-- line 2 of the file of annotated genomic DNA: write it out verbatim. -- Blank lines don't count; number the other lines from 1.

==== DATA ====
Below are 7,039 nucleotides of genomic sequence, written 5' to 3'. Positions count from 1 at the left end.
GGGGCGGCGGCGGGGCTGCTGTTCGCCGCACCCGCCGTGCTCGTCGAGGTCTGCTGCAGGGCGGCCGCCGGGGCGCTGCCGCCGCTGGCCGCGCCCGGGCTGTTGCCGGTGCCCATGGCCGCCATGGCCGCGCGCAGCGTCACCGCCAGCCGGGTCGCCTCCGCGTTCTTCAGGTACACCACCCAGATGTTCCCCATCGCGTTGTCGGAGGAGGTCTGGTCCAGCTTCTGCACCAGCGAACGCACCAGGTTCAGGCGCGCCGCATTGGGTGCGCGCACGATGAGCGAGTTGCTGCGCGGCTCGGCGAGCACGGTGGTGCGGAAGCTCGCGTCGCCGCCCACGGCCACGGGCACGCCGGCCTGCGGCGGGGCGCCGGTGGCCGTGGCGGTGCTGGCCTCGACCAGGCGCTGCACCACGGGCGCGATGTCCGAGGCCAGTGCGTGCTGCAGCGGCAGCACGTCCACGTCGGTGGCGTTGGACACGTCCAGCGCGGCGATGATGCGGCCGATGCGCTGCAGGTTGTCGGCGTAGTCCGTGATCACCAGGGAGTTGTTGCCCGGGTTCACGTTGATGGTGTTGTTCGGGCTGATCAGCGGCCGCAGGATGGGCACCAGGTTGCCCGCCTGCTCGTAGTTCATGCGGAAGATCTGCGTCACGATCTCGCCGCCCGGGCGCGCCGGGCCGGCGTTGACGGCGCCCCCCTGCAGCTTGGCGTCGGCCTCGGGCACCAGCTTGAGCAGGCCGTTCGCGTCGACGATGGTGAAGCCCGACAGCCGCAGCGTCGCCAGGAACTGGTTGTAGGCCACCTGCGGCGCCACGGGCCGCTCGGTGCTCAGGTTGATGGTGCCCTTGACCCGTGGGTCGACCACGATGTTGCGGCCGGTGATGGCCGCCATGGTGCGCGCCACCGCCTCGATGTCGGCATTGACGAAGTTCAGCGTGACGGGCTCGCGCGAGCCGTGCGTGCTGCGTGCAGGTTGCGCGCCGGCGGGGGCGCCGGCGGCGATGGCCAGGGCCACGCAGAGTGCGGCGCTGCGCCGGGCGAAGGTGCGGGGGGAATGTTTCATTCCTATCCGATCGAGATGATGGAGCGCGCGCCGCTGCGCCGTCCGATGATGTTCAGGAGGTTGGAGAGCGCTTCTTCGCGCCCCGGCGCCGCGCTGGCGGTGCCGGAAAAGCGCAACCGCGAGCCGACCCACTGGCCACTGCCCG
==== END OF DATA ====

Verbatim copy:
GGGGCGGCGGCGGGGCTGCTGTTCGCCGCACCCGCCGTGCTCGTCGAGGTCTGCTGCAGGGCGGCCGCCGGGGCGCTGCCGCCGCTGGCCGCGCCCGGGCTGTTGCCGGTGCCCATGGCCGCCATGGCCGCGCGCAGCGTCACCGCCAGCCGGGTCGCCTCCGCGTTCTTCAGGTACACCACCCAGATGTTCCCCATCGCGTTGTCGGAGGAGGTCTGGTCCAGCTTCTGCACCAGCGAACGCACCAGGTTCAGGCGCGCCGCATTGGGTGCGCGCACGATGAGCGAGTTGCTGCGCGGCTCGGCGAGCACGGTGGTGCGGAAGCTCGCGTCGCCGCCCACGGCCACGGGCACGCCGGCCTGCGGCGGGGCGCCGGTGGCCGTGGCGGTGCTGGCCTCGACCAGGCGCTGCACCACGGGCGCGATGTCCGAGGCCAGTGCGTGCTGCAGCGGCAGCACGTCCACGTCGGTGGCGTTGGACACGTCCAGCGCGGCGATGATGCGGCCGATGCGCTGCAGGTTGTCGGCGTAGTCCGTGATCACCAGGGAGTTGTTGCCCGGGTTCACGTTGATGGTGTTGTTCGGGCTGATCAGCGGCCGCAGGATGGGCACCAGGTTGCCCGCCTGCTCGTAGTTCATGCGGAAGATCTGCGTCACGATCTCGCCGCCCGGGCGCGCCGGGCCGGCGTTGACGGCGCCCCCCTGCAGCTTGGCGTCGGCCTCGGGCACCAGCTTGAGCAGGCCGTTCGCGTCGACGATGGTGAAGCCCGACAGCCGCAGCGTCGCCAGGAACTGGTTGTAGGCCACCTGCGGCGCCACGGGCCGCTCGGTGCTCAGGTTGATGGTGCCCTTGACCCGTGGGTCGACCACGATGTTGCGGCCGGTGATGGCCGCCATGGTGCGCGCCACCGCCTCGATGTCGGCATTGACGAAGTTCAGCGTGACGGGCTCGCGCGAGCCGTGCGTGCTGCGTGCAGGTTGCGCGCCGGCGGGGGCGCCGGCGGCGATGGCCAGGGCCACGCAGAGTGCGGCGCTGCGCCGGGCGAAGGTGCGGGGGGAATGTTTCATTCCTATCCGATCGAGATGATGGAGCGCGCGCCGCTGCGCCGTCCGATGATGTTCAGGAGGTTGGAGAGCGCTTCTTCGCGCCCCGGCGCCGCGCTGGCGGTGCCGGAAAAGCGCAACCGCGAGCCGACCCACTGGCCACTGCCCG